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Texas Housing Insight – July 2021 Summary

Texas housing sales remained unchanged in July but trended downward amid limited supply of homes across all price cohorts. Despite decreases in mortgage interest rates, double-digit home-price appreciation chipped away at housing affordability. Elevated levels of demand persisted as homes averaged less than a month on the market. On the supply side, single-family housing permits declined for the second consecutive month, and housing starts decelerated even as lumber prices plummeted due to other material inputs keeping construction costs high. The historically low level of inventory available for sale is the greatest challenge to Texas’ housing market. The state’s diverse and expanding economy, favorable business policies, and steady population growth, however, support a favorable outlook.   


The Texas Residential Construction Cycle (Coincident) Index, which measures current construction activity, inched up amid increased construction values and wages while employment flattened in the industry. The Residential Construction Leading Index (RCLI), normalized as residential starts flattened and weighted building permits decreased; the ten-year real Treasury bill also decreased. Weighted building permits and residential starts increased in Houston and San Antonio; however, the leading index ticked down in the former due to an overall downward trend while the metric increased in the latter. Meanwhile Dallas-Fort Worth (DFW) and Austin indexes flattened as housing starts and building permits decreased in both metros.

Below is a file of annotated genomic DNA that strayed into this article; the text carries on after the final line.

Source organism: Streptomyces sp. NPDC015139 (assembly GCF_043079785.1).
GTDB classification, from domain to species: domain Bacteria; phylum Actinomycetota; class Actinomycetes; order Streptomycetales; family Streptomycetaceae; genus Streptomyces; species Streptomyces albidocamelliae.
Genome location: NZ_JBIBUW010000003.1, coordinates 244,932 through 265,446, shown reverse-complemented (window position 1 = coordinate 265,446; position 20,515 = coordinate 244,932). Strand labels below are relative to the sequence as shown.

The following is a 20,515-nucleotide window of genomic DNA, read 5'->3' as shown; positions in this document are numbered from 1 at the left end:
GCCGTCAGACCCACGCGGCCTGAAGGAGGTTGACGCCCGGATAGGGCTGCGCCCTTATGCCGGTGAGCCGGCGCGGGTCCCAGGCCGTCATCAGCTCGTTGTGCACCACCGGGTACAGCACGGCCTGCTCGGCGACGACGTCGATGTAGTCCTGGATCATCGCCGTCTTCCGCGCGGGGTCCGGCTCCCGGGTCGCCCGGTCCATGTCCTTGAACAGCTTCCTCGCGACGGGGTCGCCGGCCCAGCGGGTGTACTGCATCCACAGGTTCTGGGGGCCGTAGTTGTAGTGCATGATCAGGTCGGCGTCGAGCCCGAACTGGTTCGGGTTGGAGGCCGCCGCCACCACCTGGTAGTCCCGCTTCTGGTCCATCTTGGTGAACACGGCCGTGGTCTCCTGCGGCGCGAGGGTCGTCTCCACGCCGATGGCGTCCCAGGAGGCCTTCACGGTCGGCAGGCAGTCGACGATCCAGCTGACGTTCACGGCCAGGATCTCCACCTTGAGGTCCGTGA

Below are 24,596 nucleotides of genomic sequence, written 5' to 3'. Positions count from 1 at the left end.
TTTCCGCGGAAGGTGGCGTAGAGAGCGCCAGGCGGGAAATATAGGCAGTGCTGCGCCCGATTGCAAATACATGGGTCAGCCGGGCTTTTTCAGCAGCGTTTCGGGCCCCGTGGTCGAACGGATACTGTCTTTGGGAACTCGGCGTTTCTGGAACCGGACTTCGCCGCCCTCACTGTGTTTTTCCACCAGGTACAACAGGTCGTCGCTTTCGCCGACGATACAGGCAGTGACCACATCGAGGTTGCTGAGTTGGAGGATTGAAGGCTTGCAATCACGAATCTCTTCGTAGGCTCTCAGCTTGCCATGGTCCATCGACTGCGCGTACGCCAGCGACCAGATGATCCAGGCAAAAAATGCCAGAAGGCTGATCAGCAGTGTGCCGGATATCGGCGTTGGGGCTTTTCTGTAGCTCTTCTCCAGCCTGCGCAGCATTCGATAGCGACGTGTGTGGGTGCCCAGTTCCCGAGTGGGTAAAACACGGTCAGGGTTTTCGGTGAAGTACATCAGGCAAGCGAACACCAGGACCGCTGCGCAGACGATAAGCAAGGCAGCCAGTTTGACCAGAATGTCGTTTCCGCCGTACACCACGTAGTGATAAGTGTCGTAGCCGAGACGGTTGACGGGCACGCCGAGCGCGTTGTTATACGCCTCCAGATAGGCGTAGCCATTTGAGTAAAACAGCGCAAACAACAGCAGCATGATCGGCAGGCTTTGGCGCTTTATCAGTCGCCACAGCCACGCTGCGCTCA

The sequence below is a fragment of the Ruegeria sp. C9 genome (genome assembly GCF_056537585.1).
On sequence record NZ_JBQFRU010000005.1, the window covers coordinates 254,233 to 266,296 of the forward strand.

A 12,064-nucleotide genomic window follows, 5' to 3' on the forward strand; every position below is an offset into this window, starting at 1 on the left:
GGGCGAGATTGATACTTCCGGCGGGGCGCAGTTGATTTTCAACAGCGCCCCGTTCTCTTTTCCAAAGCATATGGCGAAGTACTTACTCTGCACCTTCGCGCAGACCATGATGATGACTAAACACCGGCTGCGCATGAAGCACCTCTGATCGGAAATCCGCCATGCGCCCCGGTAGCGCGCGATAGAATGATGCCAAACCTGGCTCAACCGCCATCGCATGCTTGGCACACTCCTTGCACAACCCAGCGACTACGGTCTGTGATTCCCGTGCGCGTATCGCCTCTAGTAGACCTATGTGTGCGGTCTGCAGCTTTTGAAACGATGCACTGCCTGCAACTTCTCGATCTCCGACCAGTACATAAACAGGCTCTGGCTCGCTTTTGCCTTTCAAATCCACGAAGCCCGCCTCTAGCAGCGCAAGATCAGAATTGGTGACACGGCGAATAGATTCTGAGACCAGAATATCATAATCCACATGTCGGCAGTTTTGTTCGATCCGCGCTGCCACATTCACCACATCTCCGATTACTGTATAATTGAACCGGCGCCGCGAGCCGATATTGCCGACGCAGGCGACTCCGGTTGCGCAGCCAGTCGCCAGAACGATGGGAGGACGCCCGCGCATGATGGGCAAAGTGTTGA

Single-family construction permits declined for the second consecutive month in July, dropping 11 percent. Nevertheless, issuance exceeded its 2006 average and elevated 31.9 percent on a year-to-date (YTD) basis. Houston continued to lead the nation with 4,259 nonseasonally adjusted permits, followed by Dallas-Fort Worth at 4,174. Issuance in Austin decreased to 1,966 permits but remained well above pre-Great Recession levels. San Antonio’s metric remained unchanged, reporting 1,267 permits as the overall trend normalized over the past five months. Similar to single-family permits at the statewide level, monthly permits issued for multifamily properties sank 10.1 percent; year-over-year comparisons, however, were largely positive.

Material inputs remain costly due to supply-chain issues, but lumber prices fell 93.6 percent in July.  Consequently, total Texas housing starts decelerated 2.2 percent. Single-family private construction values decreased for the second straight month, declining 8 percent in real terms. Monthly fluctuations in Dallas and San Antonio reflected broader movements in the statewide metric, while Austin and Houston values normalized from record activity.

Housing supply remained at relatively low levels statewide, despite rising for two consecutive months as Texas’ months of inventory (MOI) increased to 1.5 months. Similarly, the MOI for homes priced less than $300,000 trended positively, increasing to 1.1 months. The two-month increase in inventory held across all price cohorts, rising from a trough in May. The MOI for luxury homes (homes priced more than $500,000) grew to 2.4 months but remained down 51 percent from 4.9 months a year ago. A total MOI of around six months is considered a balanced housing market.